In his book The Closing of the American Mind, Allan Bloom describes an outlook on the world which has become very popular. Montreal philosophy professor Charles Taylor summarizes: “relativism was itself an offshoot of a form of individualism, whose principle is something like this: everyone has a right to develop their own form of life, … Continue reading Being true to who?
Some people think that God exists for them, and not the other way around. In effect, their brain says, “I refuse to acknowledge and serve God, but I insist that he acknowledge and serve me.” I remember talking to someone who didn’t believe in God, learn about God, or follow God. But when something bad … Continue reading God the errand boy?
Harvard professor Robert Putnam has researched how communities are changing. One of the significant shifts is something he refers to as the privatization of free time. In previous decades, people would generally come home from work or school and spend their free time with other people as a part of their wider community. For example, … Continue reading The privatization of free time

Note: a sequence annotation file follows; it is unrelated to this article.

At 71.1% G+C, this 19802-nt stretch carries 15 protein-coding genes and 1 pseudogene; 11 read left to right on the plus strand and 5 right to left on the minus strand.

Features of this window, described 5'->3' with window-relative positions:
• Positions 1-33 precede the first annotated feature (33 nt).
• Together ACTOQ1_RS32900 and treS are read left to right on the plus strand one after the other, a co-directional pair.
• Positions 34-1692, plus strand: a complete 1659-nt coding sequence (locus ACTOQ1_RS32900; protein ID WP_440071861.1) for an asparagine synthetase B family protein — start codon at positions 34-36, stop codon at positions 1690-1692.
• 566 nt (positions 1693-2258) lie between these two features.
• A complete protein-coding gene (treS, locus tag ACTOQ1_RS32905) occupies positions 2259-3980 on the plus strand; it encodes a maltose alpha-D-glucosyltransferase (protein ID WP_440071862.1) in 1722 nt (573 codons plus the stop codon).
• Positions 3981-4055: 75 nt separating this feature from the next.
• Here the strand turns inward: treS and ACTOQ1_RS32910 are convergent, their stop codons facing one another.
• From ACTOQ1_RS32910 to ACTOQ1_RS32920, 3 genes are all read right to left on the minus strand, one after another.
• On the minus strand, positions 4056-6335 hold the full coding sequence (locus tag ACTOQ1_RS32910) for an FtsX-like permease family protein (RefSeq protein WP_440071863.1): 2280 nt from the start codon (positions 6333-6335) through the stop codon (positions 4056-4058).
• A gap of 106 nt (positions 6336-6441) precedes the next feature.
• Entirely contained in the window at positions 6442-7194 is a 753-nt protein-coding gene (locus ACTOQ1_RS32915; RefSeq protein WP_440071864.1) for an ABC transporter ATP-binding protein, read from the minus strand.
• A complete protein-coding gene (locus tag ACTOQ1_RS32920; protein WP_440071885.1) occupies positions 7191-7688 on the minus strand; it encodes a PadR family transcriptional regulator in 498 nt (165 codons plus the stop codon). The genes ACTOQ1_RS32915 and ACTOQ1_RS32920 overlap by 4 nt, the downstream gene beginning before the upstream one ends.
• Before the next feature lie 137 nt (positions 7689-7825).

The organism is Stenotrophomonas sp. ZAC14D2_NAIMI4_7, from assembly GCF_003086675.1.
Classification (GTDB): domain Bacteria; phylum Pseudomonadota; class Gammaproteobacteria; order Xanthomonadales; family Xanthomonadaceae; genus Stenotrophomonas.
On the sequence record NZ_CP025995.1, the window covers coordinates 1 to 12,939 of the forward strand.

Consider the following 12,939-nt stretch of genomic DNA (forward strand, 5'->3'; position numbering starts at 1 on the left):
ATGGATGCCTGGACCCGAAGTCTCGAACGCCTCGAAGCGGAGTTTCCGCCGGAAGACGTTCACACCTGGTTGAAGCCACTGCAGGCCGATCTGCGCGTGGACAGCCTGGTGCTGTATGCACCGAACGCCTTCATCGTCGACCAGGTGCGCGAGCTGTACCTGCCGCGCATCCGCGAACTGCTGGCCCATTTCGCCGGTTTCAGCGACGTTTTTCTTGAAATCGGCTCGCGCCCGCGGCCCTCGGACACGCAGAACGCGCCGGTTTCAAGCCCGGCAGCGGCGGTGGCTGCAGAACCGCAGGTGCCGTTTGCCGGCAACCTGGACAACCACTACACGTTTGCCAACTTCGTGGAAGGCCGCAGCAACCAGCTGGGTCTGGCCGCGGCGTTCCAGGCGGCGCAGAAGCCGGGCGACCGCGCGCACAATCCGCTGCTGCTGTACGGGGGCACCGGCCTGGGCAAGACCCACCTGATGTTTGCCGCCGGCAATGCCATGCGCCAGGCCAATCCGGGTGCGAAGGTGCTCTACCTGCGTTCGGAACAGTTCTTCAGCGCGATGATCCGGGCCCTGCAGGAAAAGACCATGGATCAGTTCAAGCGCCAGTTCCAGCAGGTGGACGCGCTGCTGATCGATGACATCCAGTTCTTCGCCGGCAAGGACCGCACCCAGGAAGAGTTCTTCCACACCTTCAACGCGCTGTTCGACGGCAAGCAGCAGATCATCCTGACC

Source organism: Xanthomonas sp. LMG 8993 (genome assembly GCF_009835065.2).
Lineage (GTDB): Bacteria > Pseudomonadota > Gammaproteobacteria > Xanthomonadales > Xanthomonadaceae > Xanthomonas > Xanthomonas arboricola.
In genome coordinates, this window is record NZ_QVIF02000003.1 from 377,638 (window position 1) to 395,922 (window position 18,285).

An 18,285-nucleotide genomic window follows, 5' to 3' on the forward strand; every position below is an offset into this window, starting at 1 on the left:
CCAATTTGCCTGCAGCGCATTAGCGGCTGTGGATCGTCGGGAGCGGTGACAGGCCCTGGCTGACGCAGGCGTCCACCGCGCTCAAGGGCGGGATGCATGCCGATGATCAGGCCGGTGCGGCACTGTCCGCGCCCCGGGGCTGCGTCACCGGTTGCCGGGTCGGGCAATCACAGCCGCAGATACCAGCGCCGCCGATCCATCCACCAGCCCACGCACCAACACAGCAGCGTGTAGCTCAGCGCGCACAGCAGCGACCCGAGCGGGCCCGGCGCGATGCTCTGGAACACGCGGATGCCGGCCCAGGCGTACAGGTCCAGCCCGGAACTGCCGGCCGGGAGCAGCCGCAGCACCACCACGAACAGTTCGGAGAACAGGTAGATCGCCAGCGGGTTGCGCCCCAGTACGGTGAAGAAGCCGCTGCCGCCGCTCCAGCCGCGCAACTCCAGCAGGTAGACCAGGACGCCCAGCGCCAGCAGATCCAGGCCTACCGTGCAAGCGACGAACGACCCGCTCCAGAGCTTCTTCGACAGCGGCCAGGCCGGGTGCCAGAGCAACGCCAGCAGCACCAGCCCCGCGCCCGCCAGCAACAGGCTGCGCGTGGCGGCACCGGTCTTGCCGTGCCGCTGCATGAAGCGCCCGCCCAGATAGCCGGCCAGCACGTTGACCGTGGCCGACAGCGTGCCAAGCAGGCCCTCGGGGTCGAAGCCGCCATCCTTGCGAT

In North America depression is on the rise. But why? It’s a complicated topic, but psychologist Martin Seligman says we have replaced church, faith, and community with a tiny little unit that cannot bear the weight of meaning—and that tiny little unit is “the self.” What I think he means is that when people used … Continue reading You’re not starting at ground zero
Lately I’ve been thinking a lot about how individualistic our society has become. Basically, “individualism” is a way of thinking. It’s living like your own immediate needs and wants are more important than the needs of the wider community. It’s a Me-Myself-and-I way of life. I’m not saying your own needs aren’t important. But they’re … Continue reading Uffgevva